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Report: That Hotel Room Thermostat Might Just Be for Show Only

Report: That Hotel Room Thermostat Might Just Be for Show Only
Jeff Edwards

Chances are, many hotel guests are only given the illusion of in-room climate control with the actual temperature pre-set or controlled from elsewhere.

A new study confirms what many frequent flyers have long suspected. A report by The Wall Street Journal finds that many hotel thermostats only give the appearance of allowing guests to raise or lower the temperature.

According to an investigation by the WSJ’s Scott McCartney, thermostats that allow guests to adjust settings for heat or air conditioning are, in many cases, pre-set for optimum economy or at the very least dependent on sensors that limit how warm or how cool a room gets no matter what temperature the thermostat reads. A large number of properties are also said to employ motion detectors to save energy when rooms are unoccupied, however briefly.

“The humble hotel wall thermostat, once just a mechanical temperature sensor and fan-speed switch, has become an infrared heat and motion detector wirelessly networked into building controls that cut costs by reducing energy consumption,” McCartney explains in the report. “Many are tied to door switches, shutting off when people leave the room or even open a window or balcony door.”

According to the research, more and more thermostats are being retrofitted to pry control away from guests, and instead obey a series of protocols determined by hotel management. As might be expected, the growing trend towards computer- rather than human-controlled climate settings is very much inspired by the quest for a healthy bottom line. After Hilton adopted the practice in many of its properties more than five years ago, energy use decreased by nearly 15 percent.

There is some good news in the report for tech-savvy travelers. Like many modern inconveniences, there is often a hack that will allow consumers to reassert dominance over the AC. A Google search of the thermostat model will, in some cases, reveal a workaround to allow guests to input their own preferred temperature settings.

[Photo: Shutterstock]

View Comments (5)


  1. KRSW

    February 7, 2017 at 12:36 pm

    I’ve bypassed many thermostats over the years. Sometimes I’ve even had to jumper-out the thermostat using a paperclip. I have no problem with hotels wanting to save money — BUT not at the expense of my comfort and/or sleep. Nothing worse than waking up in the middle of the night with a stuffy nose because the AC shut down and humidity’s almost dripping off the walls.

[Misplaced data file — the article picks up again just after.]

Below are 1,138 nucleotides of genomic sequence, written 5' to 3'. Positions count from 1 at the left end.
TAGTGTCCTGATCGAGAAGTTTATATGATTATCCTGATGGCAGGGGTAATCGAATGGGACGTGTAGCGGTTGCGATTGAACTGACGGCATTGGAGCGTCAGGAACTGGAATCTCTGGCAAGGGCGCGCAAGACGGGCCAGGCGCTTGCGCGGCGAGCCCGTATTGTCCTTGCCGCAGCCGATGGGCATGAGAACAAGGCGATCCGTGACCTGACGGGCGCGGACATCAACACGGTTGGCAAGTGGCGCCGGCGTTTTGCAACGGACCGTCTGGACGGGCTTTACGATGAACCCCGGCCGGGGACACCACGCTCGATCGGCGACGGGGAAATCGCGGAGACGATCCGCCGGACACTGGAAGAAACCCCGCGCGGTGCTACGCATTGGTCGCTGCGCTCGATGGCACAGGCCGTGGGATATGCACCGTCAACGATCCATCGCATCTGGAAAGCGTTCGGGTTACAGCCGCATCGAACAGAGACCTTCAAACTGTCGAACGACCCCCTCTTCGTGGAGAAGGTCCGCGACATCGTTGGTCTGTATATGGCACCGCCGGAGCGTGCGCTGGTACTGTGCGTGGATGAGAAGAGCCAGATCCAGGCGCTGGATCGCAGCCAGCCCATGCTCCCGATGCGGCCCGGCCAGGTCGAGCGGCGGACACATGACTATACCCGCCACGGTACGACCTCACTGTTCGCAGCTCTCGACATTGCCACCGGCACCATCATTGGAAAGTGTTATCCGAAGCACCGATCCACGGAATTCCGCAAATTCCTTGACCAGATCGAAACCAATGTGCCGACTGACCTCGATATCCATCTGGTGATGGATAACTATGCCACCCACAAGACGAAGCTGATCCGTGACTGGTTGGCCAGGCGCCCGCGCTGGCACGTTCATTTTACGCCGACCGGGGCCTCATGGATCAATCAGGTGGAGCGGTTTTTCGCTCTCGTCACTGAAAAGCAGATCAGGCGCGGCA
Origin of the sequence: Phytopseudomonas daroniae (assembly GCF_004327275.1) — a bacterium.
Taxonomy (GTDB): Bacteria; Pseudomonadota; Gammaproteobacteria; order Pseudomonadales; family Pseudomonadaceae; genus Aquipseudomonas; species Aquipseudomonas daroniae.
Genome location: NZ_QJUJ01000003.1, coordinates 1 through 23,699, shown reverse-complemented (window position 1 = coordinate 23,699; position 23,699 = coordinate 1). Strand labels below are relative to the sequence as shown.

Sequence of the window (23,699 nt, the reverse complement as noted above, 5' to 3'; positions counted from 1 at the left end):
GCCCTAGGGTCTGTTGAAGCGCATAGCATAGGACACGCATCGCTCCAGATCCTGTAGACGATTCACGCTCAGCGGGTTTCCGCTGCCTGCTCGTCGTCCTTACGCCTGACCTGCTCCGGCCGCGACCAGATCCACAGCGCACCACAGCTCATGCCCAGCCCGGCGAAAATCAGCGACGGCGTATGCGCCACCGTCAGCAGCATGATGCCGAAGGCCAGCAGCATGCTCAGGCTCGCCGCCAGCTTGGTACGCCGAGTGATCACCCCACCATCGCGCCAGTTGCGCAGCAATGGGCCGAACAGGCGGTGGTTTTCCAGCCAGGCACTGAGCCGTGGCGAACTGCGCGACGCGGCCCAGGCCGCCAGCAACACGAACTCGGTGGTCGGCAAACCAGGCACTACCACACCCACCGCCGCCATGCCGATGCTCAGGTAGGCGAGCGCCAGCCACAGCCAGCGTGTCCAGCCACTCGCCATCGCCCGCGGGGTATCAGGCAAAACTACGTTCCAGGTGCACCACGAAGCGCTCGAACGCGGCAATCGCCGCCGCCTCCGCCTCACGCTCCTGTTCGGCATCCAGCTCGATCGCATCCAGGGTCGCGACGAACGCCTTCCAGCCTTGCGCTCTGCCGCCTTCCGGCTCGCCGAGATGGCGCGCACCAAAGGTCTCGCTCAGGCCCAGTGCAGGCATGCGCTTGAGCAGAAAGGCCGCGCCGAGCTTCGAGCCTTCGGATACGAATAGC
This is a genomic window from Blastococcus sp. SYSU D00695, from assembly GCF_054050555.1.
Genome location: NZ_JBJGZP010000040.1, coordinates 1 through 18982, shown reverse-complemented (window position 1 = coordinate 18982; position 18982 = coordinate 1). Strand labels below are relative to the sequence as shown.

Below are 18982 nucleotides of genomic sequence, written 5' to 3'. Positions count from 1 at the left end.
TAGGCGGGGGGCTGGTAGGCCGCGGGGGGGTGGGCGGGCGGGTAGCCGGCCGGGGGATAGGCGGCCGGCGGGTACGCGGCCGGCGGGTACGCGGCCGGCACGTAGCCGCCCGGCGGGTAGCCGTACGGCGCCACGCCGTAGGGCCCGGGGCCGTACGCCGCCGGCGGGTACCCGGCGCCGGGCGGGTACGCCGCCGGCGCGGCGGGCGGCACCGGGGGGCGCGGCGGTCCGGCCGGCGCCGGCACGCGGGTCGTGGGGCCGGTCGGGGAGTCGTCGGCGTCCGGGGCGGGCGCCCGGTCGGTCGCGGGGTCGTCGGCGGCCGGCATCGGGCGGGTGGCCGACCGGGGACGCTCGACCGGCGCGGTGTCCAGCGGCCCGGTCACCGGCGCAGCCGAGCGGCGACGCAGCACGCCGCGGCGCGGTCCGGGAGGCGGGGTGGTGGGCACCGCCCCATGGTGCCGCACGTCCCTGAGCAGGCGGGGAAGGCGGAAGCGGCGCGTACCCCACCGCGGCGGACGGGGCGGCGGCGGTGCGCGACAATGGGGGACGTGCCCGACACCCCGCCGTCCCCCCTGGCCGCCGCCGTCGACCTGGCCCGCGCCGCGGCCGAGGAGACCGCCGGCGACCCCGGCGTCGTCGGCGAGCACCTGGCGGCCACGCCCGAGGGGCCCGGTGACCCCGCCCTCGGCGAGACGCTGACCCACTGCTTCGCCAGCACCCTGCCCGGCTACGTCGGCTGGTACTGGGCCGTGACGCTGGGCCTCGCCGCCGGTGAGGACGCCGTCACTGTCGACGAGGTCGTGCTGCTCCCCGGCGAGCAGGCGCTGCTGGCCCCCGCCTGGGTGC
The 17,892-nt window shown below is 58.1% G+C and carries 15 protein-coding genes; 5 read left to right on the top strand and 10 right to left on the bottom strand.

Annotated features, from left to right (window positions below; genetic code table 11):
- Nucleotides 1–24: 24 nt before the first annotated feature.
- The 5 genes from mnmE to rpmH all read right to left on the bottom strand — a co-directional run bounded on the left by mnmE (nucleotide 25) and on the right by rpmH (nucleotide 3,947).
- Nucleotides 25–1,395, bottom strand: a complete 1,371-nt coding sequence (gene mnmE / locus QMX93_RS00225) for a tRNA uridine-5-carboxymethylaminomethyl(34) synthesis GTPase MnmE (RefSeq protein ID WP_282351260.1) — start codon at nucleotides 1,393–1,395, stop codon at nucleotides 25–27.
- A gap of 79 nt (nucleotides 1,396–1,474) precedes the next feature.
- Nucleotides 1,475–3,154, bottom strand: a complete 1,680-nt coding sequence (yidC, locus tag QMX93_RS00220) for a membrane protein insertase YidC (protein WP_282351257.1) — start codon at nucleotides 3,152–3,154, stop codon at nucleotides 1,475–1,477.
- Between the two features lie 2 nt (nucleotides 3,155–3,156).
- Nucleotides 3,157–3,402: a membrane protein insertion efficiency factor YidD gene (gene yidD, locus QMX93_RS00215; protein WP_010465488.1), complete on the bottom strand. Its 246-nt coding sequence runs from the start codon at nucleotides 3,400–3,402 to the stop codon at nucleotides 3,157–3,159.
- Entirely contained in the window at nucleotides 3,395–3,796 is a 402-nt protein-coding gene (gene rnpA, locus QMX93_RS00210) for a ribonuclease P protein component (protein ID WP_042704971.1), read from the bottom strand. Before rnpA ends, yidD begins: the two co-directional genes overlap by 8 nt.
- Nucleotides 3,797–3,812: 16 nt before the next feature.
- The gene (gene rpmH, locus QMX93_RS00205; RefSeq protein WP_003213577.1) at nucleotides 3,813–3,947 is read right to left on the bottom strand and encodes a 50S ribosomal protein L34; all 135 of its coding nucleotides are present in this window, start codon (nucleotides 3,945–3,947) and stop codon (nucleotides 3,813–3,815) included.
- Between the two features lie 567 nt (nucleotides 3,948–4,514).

If hotels want to save $ on AC, look at lowering your indoor humidity! People feel far more comfortable at a wider range of temperatures in low humidity. We did this at our office building awhile back. They used to run the ACs from ~65F-72F. Now with humidity control, it’s ~40% humidity 75F-80F and everyone’s comfortable.

  2. AsiaTraveler

    February 7, 2017 at 7:50 pm

    I don’t mind hotels trying to control their costs to a point. The motion activated ones are ridiculous, though. Clearly, there are 6-8 hours when people are sleeping and typically not at the sensor level. The heat turning off isn’t terrible, but waking up sweltering after the a/c has been off for hours is not cool.

  3. IAN-UK

    February 9, 2017 at 4:56 am

    Anyone want to help with how to bypass thermostats ? Increasing i’m waking up in an uncomfortably warm room at 3 am.

  4. snn47


    February 9, 2017 at 6:49 am

    What about the health risk due to defective/turned of AC?

    Similar to when an AC is defective, leaving the AC off when a room is not occupied/rented to guest, is especially in an warmer environments a health risk. Then bacteria and fungus will grow. At the Dakar Meridien all AC were not working for days. Meridien reservation however did not find it necessary to inform us during reservation. Back at home I had to consult a Dr, who luckily for me sent in a swipe for a test. It took a few days for the (expensive) test results to return, and luckily there was an antibiotic left that the bacteria was not immune against.

    Other hotels
    – do not repair their AC for years (e.g. Paris Neuyille),
    – bypass room controls enforcing winter, summer or fixed temperature setting for all rooms
    – Limit the air volume that the ventilator in the AC can push through the heat exchanger reducing the cooling power to value not sufficient for cooling the room down (e.g. Holiday Inn Brussel airport)

    Most hotels have not a sufficient AC cooling power to just compensate the heat getting into the room due to badly isolated rooms/ windows. If you are lucky you can leave the shades closed to reduce to help the AC a bit (e.g. Double Tree Orlando airport).
    The higher the floor the warmer rooms can get, which often the floor awarded to frequent guests.

  5. Jasatt

    February 9, 2017 at 7:29 pm

    I once about froze to death at a beautiful light house hotel in New Groton CT, in a January. They only had a wall unit that had been painted a couple of days before and they painted the low wall unit door shut. Try as I might I could not get it open. At 2:00 AM with a meeting at the Navy base the next morning, all I could think do was run a hot bath and try to sleep in that all night but I had to keep draining it and refilling it. I feel so stupid now for not waking up management and complaining

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